But what China should realise is that while western powers — and indeed the world — may well be prepared to accept its rising influence, they will not be amenable to outright interference.

There are many examples of intrusive uses of soft power by China. The forcing of publishers to censor their publications, the use of the United Front Work Department to infiltrate overseas Chinese groups in countries around the world, and the co-opting of Chinese student groups in Australia and elsewhere to protest against free speech are just a few. Companies are caught up, too. When South Korea’s government got on Beijing’s bad side for deploying a missile-defence shield, the South Korean chain Lotte saw its stores in China hit with fire-code violations. A government-backed boycott kept Chinese tourists out of South Korea, too.

Soft power is about the organic cultivation of mutual advantage and trust. In too many cases, China prefers to bully instead. There are not enough pandas left in China to obscure the difference between the two.

Big Tech Meets Big Government


Facebook, Google and Twitter executives testify before congress

SINGAPORE – Impressive quarterly results from the biggest technology companies show that they are nowhere near saturating their consumer markets, exhausting their innovation cycles, or reaching growth maturation. Dig a little deeper, and those reports also illustrate the sector’s substantial and growing systemic importance. Yet, for the tech sector, there is a distinct downside to this development.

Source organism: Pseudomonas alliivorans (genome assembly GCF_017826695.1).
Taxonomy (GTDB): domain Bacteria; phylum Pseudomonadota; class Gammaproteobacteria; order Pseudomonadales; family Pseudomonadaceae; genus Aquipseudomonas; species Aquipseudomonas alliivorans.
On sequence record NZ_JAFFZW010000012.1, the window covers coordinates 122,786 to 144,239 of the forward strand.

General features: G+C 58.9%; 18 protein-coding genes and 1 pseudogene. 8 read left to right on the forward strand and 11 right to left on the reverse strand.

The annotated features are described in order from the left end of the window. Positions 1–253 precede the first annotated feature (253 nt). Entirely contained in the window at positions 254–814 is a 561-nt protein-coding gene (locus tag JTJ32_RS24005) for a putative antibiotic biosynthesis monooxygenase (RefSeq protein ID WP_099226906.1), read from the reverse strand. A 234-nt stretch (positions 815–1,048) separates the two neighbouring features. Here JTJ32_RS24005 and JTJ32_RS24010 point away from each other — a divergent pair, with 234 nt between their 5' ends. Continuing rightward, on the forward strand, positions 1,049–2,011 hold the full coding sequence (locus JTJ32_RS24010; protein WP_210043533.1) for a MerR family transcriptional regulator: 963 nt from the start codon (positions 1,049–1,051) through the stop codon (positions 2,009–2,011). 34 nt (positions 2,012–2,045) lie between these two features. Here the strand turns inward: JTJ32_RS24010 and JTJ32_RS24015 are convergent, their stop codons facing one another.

With increased systemic importance often comes greater scrutiny. And, indeed, today’s prosperous and innovative tech giants now face the prospect of redoubled efforts to regulate and tax their activities. The longer it takes for these companies to recognize their systemic importance, the greater the likelihood of a more powerful backlash by governments and the public, hurting the companies and undermining their ability to continue producing innovations that genuinely boost consumers’ wellbeing.

When the tech sector began its evolution toward systemic importance, it comprised a collection of hungry start-ups possessing breakthrough technologies. Beyond disrupting existing economic sectors and activities, these technologies ended up producing new demand for the altogether new goods and services that they enabled.

Tech companies’ track record – time and again proving their capacity for exceptional growth – enables them to attract massive investment. They are thus able not only to strengthen their market position in their core activities, but also to develop innovative capabilities in new areas, by taking over smaller competitors, whether actual or prospective. And some are even able to self-disrupt repeatedly – and thus consistently to remain at the technological frontier.

Fueling Big Tech’s remarkable growth further, many of these companies’ services are ostensibly free, facilitating quick adoption by consumers. It helps that these services often can be provided as seamlessly abroad as they are within their country of origin, to the point that the very concept of “abroad” has become rather elastic.

Over time, the major tech companies’ rapid accumulation of market power has led to the rise of oligopolies in some sectors, and monopoly players in a few. Their social, economic, and even political influence has soared in some cases. Facebook and Twitter, for example, played a pivotal role in galvanizing protesters during the Arab Spring uprisings of 2011.

This raises serious risks: as beneficial as Big Tech’s innovations are, they can also serve as important channels for state or non-state actors to bring about their own disruptions. In the run-up to last year’s presidential election in the United States, some social media platforms inadvertently enabled the spread of disinformation. More menacing, extremists like the Islamic State have relied on social media for recruitment and propaganda purposes.

It should come as no surprise that Big Tech firms tend to move much faster than governments and regulators. As such, what began as a laissez-faire attitude of benign neglect– largely a result of ignorance and inattention – is evolving into something more forceful. As tech firms reach systemic importance, attitudes toward them change markedly.